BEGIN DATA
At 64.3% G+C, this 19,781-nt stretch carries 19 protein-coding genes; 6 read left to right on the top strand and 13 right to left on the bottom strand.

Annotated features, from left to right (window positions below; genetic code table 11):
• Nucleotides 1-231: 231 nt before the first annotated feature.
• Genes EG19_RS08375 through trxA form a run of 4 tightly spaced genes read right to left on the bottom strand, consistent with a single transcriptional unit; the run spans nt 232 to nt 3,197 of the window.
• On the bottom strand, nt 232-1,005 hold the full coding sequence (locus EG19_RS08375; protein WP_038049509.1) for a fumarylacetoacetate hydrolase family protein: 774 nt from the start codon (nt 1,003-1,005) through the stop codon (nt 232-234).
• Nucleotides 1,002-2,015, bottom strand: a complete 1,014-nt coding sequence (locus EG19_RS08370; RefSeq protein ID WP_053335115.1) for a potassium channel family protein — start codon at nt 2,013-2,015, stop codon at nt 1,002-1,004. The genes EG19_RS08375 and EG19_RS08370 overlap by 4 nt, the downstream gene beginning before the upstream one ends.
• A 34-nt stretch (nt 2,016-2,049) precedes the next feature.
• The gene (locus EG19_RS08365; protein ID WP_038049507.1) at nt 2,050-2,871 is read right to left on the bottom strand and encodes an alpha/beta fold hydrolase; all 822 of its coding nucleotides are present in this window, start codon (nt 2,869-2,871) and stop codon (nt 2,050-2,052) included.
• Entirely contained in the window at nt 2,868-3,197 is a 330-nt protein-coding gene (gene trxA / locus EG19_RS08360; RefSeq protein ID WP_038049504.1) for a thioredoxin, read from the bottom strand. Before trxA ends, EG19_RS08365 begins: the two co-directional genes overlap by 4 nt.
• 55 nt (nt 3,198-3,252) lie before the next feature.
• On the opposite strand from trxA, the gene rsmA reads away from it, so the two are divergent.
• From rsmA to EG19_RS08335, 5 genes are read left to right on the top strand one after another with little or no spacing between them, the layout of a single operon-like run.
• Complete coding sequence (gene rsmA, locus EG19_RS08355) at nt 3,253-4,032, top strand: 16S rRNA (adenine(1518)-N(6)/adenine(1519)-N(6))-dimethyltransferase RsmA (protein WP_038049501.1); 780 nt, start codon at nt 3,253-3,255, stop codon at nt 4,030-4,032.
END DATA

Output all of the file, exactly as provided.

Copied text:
At 64.3% G+C, this 19,781-nt stretch carries 19 protein-coding genes; 6 read left to right on the top strand and 13 right to left on the bottom strand.

Annotated features, from left to right (window positions below; genetic code table 11):
• Nucleotides 1-231: 231 nt before the first annotated feature.
• Genes EG19_RS08375 through trxA form a run of 4 tightly spaced genes read right to left on the bottom strand, consistent with a single transcriptional unit; the run spans nt 232 to nt 3,197 of the window.
• On the bottom strand, nt 232-1,005 hold the full coding sequence (locus EG19_RS08375; protein WP_038049509.1) for a fumarylacetoacetate hydrolase family protein: 774 nt from the start codon (nt 1,003-1,005) through the stop codon (nt 232-234).
• Nucleotides 1,002-2,015, bottom strand: a complete 1,014-nt coding sequence (locus EG19_RS08370; RefSeq protein ID WP_053335115.1) for a potassium channel family protein — start codon at nt 2,013-2,015, stop codon at nt 1,002-1,004. The genes EG19_RS08375 and EG19_RS08370 overlap by 4 nt, the downstream gene beginning before the upstream one ends.
• A 34-nt stretch (nt 2,016-2,049) precedes the next feature.
• The gene (locus EG19_RS08365; protein ID WP_038049507.1) at nt 2,050-2,871 is read right to left on the bottom strand and encodes an alpha/beta fold hydrolase; all 822 of its coding nucleotides are present in this window, start codon (nt 2,869-2,871) and stop codon (nt 2,050-2,052) included.
• Entirely contained in the window at nt 2,868-3,197 is a 330-nt protein-coding gene (gene trxA / locus EG19_RS08360; RefSeq protein ID WP_038049504.1) for a thioredoxin, read from the bottom strand. Before trxA ends, EG19_RS08365 begins: the two co-directional genes overlap by 4 nt.
• 55 nt (nt 3,198-3,252) lie before the next feature.
• On the opposite strand from trxA, the gene rsmA reads away from it, so the two are divergent.
• From rsmA to EG19_RS08335, 5 genes are read left to right on the top strand one after another with little or no spacing between them, the layout of a single operon-like run.
• Complete coding sequence (gene rsmA, locus EG19_RS08355) at nt 3,253-4,032, top strand: 16S rRNA (adenine(1518)-N(6)/adenine(1519)-N(6))-dimethyltransferase RsmA (protein WP_038049501.1); 780 nt, start codon at nt 3,253-3,255, stop codon at nt 4,030-4,032.